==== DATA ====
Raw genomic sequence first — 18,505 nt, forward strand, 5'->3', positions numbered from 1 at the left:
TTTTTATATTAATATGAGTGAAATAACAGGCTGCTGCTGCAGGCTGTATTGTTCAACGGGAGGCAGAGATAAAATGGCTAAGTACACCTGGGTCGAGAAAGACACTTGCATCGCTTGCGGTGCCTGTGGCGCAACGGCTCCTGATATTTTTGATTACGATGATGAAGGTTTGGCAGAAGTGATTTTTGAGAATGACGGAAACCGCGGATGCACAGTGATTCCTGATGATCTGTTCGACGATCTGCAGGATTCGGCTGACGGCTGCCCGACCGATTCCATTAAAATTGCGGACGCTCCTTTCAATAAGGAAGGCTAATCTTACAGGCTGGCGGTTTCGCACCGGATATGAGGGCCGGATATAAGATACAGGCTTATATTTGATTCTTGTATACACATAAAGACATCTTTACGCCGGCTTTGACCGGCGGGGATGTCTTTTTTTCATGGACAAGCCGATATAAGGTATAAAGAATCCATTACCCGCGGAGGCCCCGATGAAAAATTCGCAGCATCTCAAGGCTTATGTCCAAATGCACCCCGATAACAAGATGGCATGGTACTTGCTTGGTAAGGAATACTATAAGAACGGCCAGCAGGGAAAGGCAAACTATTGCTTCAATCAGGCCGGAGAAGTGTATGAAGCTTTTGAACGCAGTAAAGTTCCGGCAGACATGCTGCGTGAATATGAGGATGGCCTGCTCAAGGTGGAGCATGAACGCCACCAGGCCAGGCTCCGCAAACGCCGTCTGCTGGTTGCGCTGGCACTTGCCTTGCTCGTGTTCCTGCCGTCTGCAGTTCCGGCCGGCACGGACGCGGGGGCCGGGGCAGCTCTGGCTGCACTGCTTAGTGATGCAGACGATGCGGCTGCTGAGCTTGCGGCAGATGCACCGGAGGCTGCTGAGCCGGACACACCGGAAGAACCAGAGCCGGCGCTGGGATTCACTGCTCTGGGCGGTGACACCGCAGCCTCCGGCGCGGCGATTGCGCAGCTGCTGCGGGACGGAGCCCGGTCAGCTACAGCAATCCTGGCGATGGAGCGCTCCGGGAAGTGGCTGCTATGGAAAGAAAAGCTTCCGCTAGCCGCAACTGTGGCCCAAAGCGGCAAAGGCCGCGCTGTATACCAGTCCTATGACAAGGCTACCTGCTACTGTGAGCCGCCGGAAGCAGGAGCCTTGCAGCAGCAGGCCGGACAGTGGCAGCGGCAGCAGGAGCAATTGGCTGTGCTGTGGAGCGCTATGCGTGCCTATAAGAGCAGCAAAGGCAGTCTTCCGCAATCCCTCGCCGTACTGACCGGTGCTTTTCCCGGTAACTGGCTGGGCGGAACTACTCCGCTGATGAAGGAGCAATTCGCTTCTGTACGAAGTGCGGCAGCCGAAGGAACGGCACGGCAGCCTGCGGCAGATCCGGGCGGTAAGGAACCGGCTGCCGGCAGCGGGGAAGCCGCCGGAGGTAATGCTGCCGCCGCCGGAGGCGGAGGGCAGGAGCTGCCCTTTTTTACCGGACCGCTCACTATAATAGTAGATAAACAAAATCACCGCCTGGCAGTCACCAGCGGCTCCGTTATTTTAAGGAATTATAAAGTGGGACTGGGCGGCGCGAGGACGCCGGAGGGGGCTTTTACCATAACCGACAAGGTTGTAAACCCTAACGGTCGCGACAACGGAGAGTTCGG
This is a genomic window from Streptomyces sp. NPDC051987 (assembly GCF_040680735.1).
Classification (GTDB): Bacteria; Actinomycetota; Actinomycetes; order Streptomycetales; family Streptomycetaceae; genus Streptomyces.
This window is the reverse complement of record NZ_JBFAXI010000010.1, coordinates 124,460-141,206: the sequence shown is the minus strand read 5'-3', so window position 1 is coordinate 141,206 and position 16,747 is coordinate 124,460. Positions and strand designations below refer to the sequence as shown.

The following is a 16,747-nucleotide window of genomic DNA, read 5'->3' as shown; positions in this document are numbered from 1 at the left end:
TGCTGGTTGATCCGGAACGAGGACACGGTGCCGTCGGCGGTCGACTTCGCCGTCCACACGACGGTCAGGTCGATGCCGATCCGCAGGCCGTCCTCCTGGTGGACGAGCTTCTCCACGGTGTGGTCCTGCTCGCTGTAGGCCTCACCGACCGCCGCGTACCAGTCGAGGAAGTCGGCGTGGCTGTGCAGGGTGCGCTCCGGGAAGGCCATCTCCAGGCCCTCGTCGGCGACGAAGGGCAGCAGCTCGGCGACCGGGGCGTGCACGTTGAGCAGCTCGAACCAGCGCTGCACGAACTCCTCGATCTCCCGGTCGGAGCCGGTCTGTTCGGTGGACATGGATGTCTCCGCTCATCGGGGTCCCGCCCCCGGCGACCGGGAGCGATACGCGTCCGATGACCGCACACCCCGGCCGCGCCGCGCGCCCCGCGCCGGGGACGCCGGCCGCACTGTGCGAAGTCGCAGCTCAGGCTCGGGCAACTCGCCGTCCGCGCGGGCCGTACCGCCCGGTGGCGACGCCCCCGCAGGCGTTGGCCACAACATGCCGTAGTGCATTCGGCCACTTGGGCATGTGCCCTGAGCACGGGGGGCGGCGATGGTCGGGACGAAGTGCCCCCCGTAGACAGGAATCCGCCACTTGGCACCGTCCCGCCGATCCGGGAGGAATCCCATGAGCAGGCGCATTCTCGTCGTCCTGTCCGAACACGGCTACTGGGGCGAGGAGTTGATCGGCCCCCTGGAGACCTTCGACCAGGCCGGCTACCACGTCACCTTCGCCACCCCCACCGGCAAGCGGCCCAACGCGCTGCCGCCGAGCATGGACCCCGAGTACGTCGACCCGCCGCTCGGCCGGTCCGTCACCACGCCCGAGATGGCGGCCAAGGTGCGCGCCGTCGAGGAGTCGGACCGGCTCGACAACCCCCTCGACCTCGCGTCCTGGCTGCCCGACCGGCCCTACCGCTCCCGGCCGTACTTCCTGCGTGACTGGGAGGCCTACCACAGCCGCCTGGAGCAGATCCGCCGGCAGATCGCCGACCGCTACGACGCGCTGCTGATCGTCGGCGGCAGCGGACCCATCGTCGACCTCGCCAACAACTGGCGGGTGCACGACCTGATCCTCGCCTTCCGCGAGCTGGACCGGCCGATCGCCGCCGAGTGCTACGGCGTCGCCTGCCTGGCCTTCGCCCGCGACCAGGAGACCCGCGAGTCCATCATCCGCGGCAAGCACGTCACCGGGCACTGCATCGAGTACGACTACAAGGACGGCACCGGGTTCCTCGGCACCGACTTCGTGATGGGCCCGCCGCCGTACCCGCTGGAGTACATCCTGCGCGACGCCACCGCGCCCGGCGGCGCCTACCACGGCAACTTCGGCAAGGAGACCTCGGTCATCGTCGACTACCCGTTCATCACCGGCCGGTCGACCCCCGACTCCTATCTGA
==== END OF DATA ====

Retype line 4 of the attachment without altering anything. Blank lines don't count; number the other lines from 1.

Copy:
Classification (GTDB): Bacteria; Actinomycetota; Actinomycetes; order Streptomycetales; family Streptomycetaceae; genus Streptomyces.